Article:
How do you know it’s hurtful, demeaning, and insulting? Because you wouldn’t like it if directed at you, or someone you love. The Golden Rule that is cited throughout Christianity and every major religion — Do to others what you would want them to do to you – is there to guide us as we look for how to be “careful not to use language or behave in a way that could offend.”

But the Urban Dictionary definition captures the meaning of political correctness that has been adopted by many modern conservatives.

“The ideology of weird left wing liberals who want society to be nothing but accepting of all perverts and freaks everywhere. The main basis is not to offend anyone with one little incorrect word.”

So, if the speaker believes the subject of the insult to be a “pervert and freak,” then calling that person a “disgusting animal” is justifiable, and the true fault lies with those who don’t understand that the person being insulted is a pervert or freak. Therefore, anyone who questions Mr. Trump’s demeaning of women can be cavalierly dismissed as being under the spell of the conservative supervillain Political Correctness.

Jesus taught his followers that “whatever you wish that others would do to you, do also to them.”  What do you suppose he would have said to a disciple who inquired about a loophole: “Um, that doesn’t apply to people I think are perverts, freaks, wrong, fat or unattractive, right?”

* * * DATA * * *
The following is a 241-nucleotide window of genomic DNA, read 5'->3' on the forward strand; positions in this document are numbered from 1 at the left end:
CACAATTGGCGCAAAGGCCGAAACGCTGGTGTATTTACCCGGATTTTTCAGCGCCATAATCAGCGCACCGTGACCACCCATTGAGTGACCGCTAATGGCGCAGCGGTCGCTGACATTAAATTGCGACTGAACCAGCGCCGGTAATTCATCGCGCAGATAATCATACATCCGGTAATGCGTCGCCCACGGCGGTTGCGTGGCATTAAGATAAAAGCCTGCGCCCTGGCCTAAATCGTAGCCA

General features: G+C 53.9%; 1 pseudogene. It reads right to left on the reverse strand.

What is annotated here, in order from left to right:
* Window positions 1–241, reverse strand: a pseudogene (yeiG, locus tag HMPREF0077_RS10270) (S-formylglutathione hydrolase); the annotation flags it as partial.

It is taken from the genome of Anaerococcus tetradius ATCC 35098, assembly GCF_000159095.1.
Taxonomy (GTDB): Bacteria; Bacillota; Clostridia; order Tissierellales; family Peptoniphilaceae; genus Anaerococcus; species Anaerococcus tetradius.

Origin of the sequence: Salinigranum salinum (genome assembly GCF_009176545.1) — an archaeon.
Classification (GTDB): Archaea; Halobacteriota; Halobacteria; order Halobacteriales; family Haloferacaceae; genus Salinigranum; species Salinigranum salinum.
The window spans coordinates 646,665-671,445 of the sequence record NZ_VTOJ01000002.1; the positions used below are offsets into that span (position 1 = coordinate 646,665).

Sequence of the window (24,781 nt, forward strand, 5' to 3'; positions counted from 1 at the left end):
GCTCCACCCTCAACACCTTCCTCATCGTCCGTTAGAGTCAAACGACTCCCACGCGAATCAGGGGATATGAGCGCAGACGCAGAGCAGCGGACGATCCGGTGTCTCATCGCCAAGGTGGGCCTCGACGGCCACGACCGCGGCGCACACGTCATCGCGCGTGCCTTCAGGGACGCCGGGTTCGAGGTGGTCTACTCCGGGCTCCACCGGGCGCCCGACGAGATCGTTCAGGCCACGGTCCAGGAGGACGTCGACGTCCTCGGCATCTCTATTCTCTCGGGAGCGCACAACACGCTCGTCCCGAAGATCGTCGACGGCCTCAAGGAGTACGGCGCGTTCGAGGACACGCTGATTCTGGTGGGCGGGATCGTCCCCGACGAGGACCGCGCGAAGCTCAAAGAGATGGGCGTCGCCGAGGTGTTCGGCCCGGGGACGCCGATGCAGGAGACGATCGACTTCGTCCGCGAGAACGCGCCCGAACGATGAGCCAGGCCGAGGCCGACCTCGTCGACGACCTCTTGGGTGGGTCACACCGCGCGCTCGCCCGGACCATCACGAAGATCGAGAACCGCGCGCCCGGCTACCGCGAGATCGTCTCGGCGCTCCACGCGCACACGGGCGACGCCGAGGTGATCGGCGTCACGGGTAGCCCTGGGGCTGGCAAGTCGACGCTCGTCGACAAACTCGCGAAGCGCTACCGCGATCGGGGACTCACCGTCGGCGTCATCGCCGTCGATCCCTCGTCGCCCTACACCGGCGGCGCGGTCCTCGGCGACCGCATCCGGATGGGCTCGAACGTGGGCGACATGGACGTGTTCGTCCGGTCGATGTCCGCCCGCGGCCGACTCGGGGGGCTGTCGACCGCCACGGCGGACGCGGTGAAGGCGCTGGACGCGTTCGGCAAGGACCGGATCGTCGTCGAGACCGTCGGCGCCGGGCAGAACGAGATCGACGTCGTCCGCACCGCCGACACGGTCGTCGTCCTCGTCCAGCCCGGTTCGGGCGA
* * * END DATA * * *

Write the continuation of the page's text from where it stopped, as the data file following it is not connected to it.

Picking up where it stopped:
The “oh you’re just being politically correct” defense ultimately leads to a no holds barred society where the Golden Rule effectively becomes a dead letter.  Is that really what the devout followers of Jesus Christ attending last night’s debate stand for?

This post was written by Joe Loveland and originally published on Wry Wing Politics.

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Comments (5)

Well Said

The term "politically correct" is nothing more than a way of giving a pass to cruelty.The person who uses a slur or who denigrates a group isn't doing it out of some good motive, they're doing it because they can, or to show that they aren't afraid to be insulting (their supporters will resort to "Hey, he's just being honest about what he thinks."). It's an added insult: not only can I say any offensive thing I choose, you're to blame for being offended by it.